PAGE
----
Screenshot captured by We Got This Covered

There are so many nuances to Baldur’s Gate III that it’s overwhelming when first picked up, but the game holds your hand as much as is needed and delivers important information in short, manageable training sessions.

It doesn’t take long to get the hang of things, but it takes plenty of practice before you learn to use your actions effectively. You will die… and fail… and lose followers so many times in the early stages of the game, but each loss is a lesson well learned. The experience is so worth it, even if you aren’t teaming up with any of your real-life friends. The multiplayer adopts the same rules as above but with your companions replaced by a friend’s OC, or with a friend inhabiting one of the companion characters. It’s an element I thoroughly look forward to exploring once I’m afforded the opportunity to.

A quick note on technical issues: yep, they’re here, and they’re wide-ranging. On the performance front, the game has reasonable minimum and recommended system specs, but on my machine at least, framerate lurches weren’t uncommon during exploration. In fact, some stutters and hitches persisted long enough that I thought I had crashed the game. Thankfully, I only ran into an actual crash once and was able to permanently address it thanks to some pre-release patches and dev notes. Other issues range from levels loading in before cinematics begin (which makes for some jarring disruptions), and the oh-so-common T-posing of character models. This never happened during cinematics, thankfully, only to NPCs moving around the world. Looking at patch notes sent over by the developers, a boatload of bugs have been addressed and fixed, many of which I hadn’t run into during my playthrough. As such, player experiences at launch will certainly vary, but when looking solely at my time spent playing, most of the bugs I encountered were ignorable, expected, and seldom detracted from the experience.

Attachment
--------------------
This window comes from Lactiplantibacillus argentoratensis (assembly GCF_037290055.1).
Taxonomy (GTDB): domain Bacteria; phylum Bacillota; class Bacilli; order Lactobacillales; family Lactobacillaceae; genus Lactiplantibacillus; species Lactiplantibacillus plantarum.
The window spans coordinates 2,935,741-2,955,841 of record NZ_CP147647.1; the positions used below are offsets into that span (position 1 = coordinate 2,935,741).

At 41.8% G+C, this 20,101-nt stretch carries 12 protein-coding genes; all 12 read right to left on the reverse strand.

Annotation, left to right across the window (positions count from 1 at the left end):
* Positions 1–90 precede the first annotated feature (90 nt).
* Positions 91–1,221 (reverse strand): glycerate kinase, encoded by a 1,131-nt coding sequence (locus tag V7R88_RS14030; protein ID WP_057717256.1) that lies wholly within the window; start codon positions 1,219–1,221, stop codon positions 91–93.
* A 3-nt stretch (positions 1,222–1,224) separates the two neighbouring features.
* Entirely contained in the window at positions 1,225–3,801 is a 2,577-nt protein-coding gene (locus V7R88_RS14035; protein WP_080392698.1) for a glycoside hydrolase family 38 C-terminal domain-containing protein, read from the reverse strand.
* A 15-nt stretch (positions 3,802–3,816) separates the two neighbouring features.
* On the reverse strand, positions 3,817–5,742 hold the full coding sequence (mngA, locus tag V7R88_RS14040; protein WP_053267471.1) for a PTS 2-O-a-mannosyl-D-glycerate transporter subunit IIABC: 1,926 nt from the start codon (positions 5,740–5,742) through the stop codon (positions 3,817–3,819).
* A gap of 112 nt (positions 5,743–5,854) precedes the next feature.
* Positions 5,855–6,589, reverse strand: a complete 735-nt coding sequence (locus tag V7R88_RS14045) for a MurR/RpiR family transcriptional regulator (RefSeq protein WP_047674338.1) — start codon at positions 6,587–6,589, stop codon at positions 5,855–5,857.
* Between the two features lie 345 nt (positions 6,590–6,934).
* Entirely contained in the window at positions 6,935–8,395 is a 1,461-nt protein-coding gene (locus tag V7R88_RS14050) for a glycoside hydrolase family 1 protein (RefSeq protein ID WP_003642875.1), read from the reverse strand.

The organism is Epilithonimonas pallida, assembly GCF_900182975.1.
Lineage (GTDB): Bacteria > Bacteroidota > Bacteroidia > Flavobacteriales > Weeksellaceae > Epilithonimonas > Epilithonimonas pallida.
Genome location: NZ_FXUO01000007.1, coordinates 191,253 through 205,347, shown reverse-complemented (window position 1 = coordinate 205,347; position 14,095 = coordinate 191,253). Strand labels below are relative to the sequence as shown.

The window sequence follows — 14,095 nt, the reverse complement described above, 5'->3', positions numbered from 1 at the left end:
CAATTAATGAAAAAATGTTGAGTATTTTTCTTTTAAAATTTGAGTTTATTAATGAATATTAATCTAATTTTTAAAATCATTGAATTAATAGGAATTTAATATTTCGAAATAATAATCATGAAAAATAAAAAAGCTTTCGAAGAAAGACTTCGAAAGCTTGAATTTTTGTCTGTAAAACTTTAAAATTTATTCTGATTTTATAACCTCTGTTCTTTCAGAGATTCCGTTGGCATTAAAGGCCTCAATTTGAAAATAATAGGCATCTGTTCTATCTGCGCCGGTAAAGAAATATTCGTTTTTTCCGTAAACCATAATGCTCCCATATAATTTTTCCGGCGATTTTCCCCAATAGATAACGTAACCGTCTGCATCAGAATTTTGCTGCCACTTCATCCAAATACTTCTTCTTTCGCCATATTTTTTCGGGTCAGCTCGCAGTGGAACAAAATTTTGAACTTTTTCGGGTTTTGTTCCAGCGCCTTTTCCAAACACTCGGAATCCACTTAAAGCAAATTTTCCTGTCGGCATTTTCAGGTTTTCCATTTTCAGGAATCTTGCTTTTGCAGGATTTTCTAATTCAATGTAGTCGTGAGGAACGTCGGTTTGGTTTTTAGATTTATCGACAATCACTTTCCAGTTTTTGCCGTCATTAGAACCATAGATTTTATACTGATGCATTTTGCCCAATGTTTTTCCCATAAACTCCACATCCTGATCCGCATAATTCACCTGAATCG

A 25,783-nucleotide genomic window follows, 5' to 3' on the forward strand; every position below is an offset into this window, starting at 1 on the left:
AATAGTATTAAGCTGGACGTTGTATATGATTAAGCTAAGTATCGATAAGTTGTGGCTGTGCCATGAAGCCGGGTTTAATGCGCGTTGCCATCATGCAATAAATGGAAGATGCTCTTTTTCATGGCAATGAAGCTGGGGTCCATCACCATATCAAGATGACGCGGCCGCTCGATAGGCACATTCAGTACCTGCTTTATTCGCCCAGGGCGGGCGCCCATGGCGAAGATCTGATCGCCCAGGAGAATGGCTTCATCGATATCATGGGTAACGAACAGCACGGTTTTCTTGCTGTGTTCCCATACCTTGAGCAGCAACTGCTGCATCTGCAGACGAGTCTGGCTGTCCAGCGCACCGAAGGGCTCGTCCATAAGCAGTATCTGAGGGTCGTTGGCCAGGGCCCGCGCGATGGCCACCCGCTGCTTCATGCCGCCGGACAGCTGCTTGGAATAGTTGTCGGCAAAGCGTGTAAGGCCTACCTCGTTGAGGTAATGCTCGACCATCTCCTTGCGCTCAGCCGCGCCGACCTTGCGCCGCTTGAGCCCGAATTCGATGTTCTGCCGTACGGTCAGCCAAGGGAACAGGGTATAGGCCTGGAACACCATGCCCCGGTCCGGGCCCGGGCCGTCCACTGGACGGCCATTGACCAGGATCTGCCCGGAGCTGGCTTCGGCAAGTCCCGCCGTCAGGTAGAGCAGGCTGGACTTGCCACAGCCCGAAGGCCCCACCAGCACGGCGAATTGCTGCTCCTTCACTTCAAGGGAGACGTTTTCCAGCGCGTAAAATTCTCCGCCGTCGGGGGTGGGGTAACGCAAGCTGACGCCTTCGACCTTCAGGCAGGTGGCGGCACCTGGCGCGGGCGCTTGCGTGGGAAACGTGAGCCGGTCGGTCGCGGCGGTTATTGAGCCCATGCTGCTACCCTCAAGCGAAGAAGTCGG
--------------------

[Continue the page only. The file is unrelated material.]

Baldur’s Gate III is stunning in every way. It’s exactly the threat that its devs thought it would be. Its storytelling is vivid and morally grey (for the most part), with each decision negatively impacting someone, whether it be you, your companions, a neighboring town, or a passel of refugees — any way you split it, someone is going to die. And when they do, there’s a good chance they had a name, a story you never got to hear, and a close friend who’ll shout their name. If you love turn-based games, this one is for you. If you love fantasy, it’s for you. If you are even remotely curious about either of these genres, Baldur’s Gate III is for you. Hell, even if you aren’t interested in those things, do yourself a favor and pick it up. It’ll be worth it just to see a masterpiece in action.


An excellent follow-up to its decades-old predecessor, 'Baldur's Gate III' sets a new gold standard for RPGs in the modern age. Though it has its fair share of buggy problems, the vibrant world, intriguing storytelling, and captivating gameplay more than make up for its shortcomings.

Baldur's Gate III

Ash Martinez
About the author

Ash Martinez

Ash has been obsessed with Star Wars and video games since she was old enough to hold a lightsaber. It’s with great delight that she now utilizes this deep lore professionally as a Freelance Writer for We Got This Covered. Leaning on her Game Design degree from Bradley University, she brings a technical edge to her articles on the latest video games. When not writing, she can be found aggressively populating virtual worlds with trees.